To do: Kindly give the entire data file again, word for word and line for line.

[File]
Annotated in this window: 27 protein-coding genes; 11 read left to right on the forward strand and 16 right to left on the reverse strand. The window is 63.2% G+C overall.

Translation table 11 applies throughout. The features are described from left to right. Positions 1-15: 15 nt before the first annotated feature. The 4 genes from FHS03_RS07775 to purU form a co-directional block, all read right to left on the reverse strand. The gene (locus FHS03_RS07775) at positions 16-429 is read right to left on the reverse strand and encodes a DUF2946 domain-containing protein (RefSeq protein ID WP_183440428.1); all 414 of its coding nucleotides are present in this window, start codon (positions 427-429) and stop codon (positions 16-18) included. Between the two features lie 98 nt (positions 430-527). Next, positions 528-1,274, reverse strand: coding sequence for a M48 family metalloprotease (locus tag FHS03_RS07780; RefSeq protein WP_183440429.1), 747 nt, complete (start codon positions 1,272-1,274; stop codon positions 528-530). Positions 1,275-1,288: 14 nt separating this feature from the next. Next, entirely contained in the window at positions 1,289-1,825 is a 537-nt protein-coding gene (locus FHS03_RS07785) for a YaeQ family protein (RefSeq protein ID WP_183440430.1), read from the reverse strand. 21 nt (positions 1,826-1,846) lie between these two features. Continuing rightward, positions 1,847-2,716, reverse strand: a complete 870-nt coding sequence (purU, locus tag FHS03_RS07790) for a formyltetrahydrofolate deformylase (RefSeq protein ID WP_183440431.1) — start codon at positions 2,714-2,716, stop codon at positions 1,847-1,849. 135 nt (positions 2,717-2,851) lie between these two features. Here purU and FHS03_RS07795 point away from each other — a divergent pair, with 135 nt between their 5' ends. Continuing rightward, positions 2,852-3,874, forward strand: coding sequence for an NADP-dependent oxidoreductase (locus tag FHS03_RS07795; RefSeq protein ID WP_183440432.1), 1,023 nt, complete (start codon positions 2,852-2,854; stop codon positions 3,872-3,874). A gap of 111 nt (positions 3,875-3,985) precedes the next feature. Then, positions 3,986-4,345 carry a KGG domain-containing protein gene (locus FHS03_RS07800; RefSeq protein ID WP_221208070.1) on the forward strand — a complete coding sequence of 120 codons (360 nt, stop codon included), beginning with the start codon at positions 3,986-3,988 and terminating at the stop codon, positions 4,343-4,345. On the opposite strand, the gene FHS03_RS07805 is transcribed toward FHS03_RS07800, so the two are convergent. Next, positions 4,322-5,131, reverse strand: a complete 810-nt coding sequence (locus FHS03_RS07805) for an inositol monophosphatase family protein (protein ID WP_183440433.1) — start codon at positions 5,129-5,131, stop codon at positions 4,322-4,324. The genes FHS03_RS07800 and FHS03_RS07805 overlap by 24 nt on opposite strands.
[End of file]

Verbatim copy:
Annotated in this window: 27 protein-coding genes; 11 read left to right on the forward strand and 16 right to left on the reverse strand. The window is 63.2% G+C overall.

Translation table 11 applies throughout. The features are described from left to right. Positions 1-15: 15 nt before the first annotated feature. The 4 genes from FHS03_RS07775 to purU form a co-directional block, all read right to left on the reverse strand. The gene (locus FHS03_RS07775) at positions 16-429 is read right to left on the reverse strand and encodes a DUF2946 domain-containing protein (RefSeq protein ID WP_183440428.1); all 414 of its coding nucleotides are present in this window, start codon (positions 427-429) and stop codon (positions 16-18) included. Between the two features lie 98 nt (positions 430-527). Next, positions 528-1,274, reverse strand: coding sequence for a M48 family metalloprotease (locus tag FHS03_RS07780; RefSeq protein WP_183440429.1), 747 nt, complete (start codon positions 1,272-1,274; stop codon positions 528-530). Positions 1,275-1,288: 14 nt separating this feature from the next. Next, entirely contained in the window at positions 1,289-1,825 is a 537-nt protein-coding gene (locus FHS03_RS07785) for a YaeQ family protein (RefSeq protein ID WP_183440430.1), read from the reverse strand. 21 nt (positions 1,826-1,846) lie between these two features. Continuing rightward, positions 1,847-2,716, reverse strand: a complete 870-nt coding sequence (purU, locus tag FHS03_RS07790) for a formyltetrahydrofolate deformylase (RefSeq protein ID WP_183440431.1) — start codon at positions 2,714-2,716, stop codon at positions 1,847-1,849. 135 nt (positions 2,717-2,851) lie between these two features. Here purU and FHS03_RS07795 point away from each other — a divergent pair, with 135 nt between their 5' ends. Continuing rightward, positions 2,852-3,874, forward strand: coding sequence for an NADP-dependent oxidoreductase (locus tag FHS03_RS07795; RefSeq protein ID WP_183440432.1), 1,023 nt, complete (start codon positions 2,852-2,854; stop codon positions 3,872-3,874). A gap of 111 nt (positions 3,875-3,985) precedes the next feature. Then, positions 3,986-4,345 carry a KGG domain-containing protein gene (locus FHS03_RS07800; RefSeq protein ID WP_221208070.1) on the forward strand — a complete coding sequence of 120 codons (360 nt, stop codon included), beginning with the start codon at positions 3,986-3,988 and terminating at the stop codon, positions 4,343-4,345. On the opposite strand, the gene FHS03_RS07805 is transcribed toward FHS03_RS07800, so the two are convergent. Next, positions 4,322-5,131, reverse strand: a complete 810-nt coding sequence (locus FHS03_RS07805) for an inositol monophosphatase family protein (protein ID WP_183440433.1) — start codon at positions 5,129-5,131, stop codon at positions 4,322-4,324. The genes FHS03_RS07800 and FHS03_RS07805 overlap by 24 nt on opposite strands.